The Joplin Globe, Joplin, MO


August 16, 2012

'Da Bomb' George seeks boxing redemption at Buffalo Run Casino

MIAMI, Okla. — Just over two years ago Donovan “Da Bomb” George brought an unblemished record to the Peoria Showplace inside Buffalo Run Casino.

But he lost a technical decision to Francisco Sierra for the North American Boxing Organization’s super middleweight title.

“I had a bad night,” George said Thursday afternoon. “I’m man enough to admit that. I’m still relatively young (27). ... I owe this place one. I get a chance at redemption here, so I can’t wait.”

George’s shot at redemption comes tonight at 9 when he faces Dionisio Miranda in a 10-round super middleweight bout to start Friday Night Fights on ESPN2.

The main event pairs “King” Carlos Molina against Damian Frias in a 10-round junior middleweight contest.

“We’re back again,” said Tony Holder of Miami, who claims he has retired but is promoting the card along with Warriors Boxing and GYM. “We’ve had several ESPN shows but let me tell you the difference in this one. The cream of the crop, the ESPN show that everybody wants is the season finale. It’s usually your highest rated show on ESPN.

“And Buffalo Run is becoming world famous for boxing. I can’t say enough for this little town of Miami and the type of caliber of shows we’ve had in, not only ESPN but Showtime and several title fights. I can’t even count them all.”

Gates open at 7:30 tonight, and the undercard starts at 8. Tickets priced at $35, $45 and $65 can be bought at the ticket office or purchased online at

George, 22-2-1 with 19 knockouts, was originally scheduled to fight Adonis Stevenson, with the winner receiving a shot at champion Carl Froch of England. But Stevenson injured his left hand while sparring one week ago, and Miranda (21-7-2, 18 KOs) agreed to take the fight.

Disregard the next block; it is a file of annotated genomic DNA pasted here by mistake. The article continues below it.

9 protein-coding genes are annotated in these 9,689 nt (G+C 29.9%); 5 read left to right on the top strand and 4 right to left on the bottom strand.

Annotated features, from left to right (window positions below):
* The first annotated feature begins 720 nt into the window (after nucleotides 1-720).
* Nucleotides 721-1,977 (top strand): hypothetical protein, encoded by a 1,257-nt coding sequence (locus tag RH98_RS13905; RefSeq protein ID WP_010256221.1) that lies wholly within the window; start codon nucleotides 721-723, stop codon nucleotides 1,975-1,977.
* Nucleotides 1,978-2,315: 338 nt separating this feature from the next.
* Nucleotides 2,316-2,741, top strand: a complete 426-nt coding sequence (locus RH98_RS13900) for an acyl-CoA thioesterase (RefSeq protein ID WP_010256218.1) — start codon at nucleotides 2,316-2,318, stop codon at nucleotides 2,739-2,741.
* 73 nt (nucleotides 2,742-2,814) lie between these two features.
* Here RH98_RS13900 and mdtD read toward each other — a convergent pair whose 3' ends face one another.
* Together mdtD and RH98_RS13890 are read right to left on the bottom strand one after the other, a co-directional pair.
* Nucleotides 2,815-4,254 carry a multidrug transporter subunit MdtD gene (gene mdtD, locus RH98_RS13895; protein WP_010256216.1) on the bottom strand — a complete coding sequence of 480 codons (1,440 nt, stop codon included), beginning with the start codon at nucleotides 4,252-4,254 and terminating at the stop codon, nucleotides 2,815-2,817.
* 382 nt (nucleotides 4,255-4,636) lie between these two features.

Through a translator, Miranda said he is a fighter who stays in the gym, and when he was called for this fight, he had been training. He said he’s happy to be here and will do a great job.

“I appreciate him taking the fight on short notice,” George said. “Most people would not have done that in this situation. I give him a lot of credit. He has a lot of (guts) to take the fight.

“I trained 140 rounds to fight a southpaw, and now all of a sudden I’m fighting a tall, orthodox fighter who fights completely different,” George said. “But I’m a professional. I’ve been around a long time. I can make the adjustment right away. My preference is to fight an orthodox fighter, so this is going to work out for me.”

George has been on television for his last six fights.

“I’ve never been in a boring fight in my life,” George said. “I come to fight every fight. I’m in great shape. I’m handsome, and I can punch. You’re not going to see a boring night.”

Molina (19-5-2, 6 KOs) also has several television fights.

“ESPN has helped me out a lot in my career,” Molina said. “They have given me a lot of TV exposure. Every time I got a fight with them, I ended up getting a fight on Showtime or HBO, which has opened a lot of doors for me. I hope it does the same this time.”

By contrast, Frias (19-4-1, 10 KOs) is making his first appearance on ESPN.

“It means a lot, and I take it as a blessing and I appreciate it,” Frias said. “Any time you get on television, there is always a chance. You never know who is watching you. You never know what the next fight is waiting for you.”

Frias hopes the fight lasts most of the scheduled 10 rounds.

“I have to stay calm and get the jab established,” he said. “Get the jab working and the fight will fall in place. He must be tough because he’s been in (the ring) with punchers and they haven’t gotten him out of there. I’m not coming in there with a knockout on my mind. I’m coming in to work off the jab and let the fight come to me.”

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